True Tales from an Air Medical Escort: A Whirlwind Trip to Hawaii
Timothy Lookabaugh, NREMT-P, CCTP, is one of the MedFlight911's most experienced air medical escorts. Today, he shares the story of one of his recent trips as an air medical escort with MedFlight911 – a trip to Hawaii with a wheelchair-bound patient.
When I first heard we had a transport to Hawaii, I was excited. I'd never been there before, though I'd been planning to visit for the past 10 years. Not only was I looking forward to the challenge and excitement of escorting another patient, but I also hoped I'd be able to see a bit of the islands, though I'd only be there for 16 hours.
On the day of the transport, I arrived at Los Angeles International Airport to meet the family and my patient, a 78-year-old retired neurologist who was taking a vacation to Hawaii with his wife. He had been wheelchair-bound for the past three years and was under 24-hour nursing care. In addition to his wife, he was accompanied by his private duty nurse. At 6'5" and 180 kg, I could imagine that the patient was probably very intimidating in his younger days, though now he was soft spoken and very polite, always saying thank you no matter what was done for him. I liked both his wife and him immediately, and I could tell during my first 30 minutes of assessment that she was totally devoted to him and his care and comfort. We hit if off immediately.
Our journey began with checking eight bags of luggage and taking care of check in. Then, I assisted the group through security. The screening ended up taking over an hour. While we waited, I chatted with the patient, asking him what suitcase he packed his hula skirt in and if we were going to take lessons.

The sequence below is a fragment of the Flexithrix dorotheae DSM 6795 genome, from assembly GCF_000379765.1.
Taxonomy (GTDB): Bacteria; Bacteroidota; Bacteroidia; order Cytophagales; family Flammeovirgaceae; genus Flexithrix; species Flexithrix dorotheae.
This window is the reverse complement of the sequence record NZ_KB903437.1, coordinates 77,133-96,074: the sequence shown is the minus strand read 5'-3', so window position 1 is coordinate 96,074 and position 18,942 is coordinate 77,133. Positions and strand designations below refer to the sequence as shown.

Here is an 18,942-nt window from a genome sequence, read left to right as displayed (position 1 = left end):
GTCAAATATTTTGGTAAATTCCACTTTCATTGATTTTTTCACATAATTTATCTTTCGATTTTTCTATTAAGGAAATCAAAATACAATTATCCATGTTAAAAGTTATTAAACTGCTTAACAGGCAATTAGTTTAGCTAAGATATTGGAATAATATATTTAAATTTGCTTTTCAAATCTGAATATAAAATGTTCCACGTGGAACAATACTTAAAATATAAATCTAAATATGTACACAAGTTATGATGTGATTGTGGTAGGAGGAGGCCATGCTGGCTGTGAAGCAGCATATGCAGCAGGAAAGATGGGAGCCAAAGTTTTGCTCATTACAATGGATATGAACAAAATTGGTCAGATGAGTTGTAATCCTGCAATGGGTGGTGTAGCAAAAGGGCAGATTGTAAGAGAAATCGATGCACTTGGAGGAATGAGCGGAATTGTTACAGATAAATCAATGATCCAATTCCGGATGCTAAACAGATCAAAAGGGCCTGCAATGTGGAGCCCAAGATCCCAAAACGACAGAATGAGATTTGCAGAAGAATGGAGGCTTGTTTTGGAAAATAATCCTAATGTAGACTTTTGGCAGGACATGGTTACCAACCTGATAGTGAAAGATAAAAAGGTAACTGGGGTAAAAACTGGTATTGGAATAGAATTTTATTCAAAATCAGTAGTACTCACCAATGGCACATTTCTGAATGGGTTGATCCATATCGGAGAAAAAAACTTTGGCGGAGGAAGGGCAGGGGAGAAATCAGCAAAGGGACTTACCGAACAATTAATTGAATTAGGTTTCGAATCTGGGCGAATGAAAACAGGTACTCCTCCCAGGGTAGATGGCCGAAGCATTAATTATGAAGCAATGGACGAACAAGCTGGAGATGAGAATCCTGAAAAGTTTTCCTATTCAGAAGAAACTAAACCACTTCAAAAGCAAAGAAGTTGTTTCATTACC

Eventually, we passed through security and arrived at the gate. I was a little concerned at this point, since we had to transfer the patient to what is called an "aisle chair" – a device that enables non-ambulatory travelers to be moved onto the aircraft and then into their seat. Moving people this way can be challenging, especially when they are well over six feet tall! Fortunately, with the help of several airline escorts, the four of us were able to help him board the plane with little difficulty. Once he was secured on the aisle chair and moved into the first-class cabin, we gently placed him in his seat, and I breathed a big sigh of relief. We'd cleared the first obstacle.
During takeoff and throughout the flight I stayed with the patient and did everything I could to make him comfortable. The nearly six-hour flight was uneventful. The patient was repositioned several times, and overall did very well. Upon landing in Honolulu, the attendants were again there to assist and we helped him disembark him from the aircraft with little difficulty. Until we got to his electric wheelchair, that is. The chair picked that moment not to work. Thankfully, the airline escorts were extremely helpful and accommodating, and we quickly solved the problem and were off to baggage claim, where we collected our luggage. Then, we went outside to wait for our ground transportation, which arrived just 10 minutes later. We loaded the patient on the wheelchair van and transported him to the hotel so the couple could start their much-anticipated – and much-deserved – vacation.
Like any transport, this trip had its challenges. Moving patients who have such limited mobility can be difficult, but with the right staff and excellent coordination, it can be done. During each of my medical escort trips, I learn a little more about how I can do things differently and how I can make each patient's journey as comfortable and safe as possible – which is always my main concern. My job is to ensure that the family has confidence in MedFlight911 air ambulance to do what needs to get done, while at the same time showing compassion and respect to both the patient and the family.
I love my job, caring for patients, assisting with their needs, and seeing them happy. And traveling to Hawaii wasn't bad either!
Want to learn more about MedFlight911's air medical escort services? Give us a call at 888-359-1911 or get a no-obligation air medical transport quote here.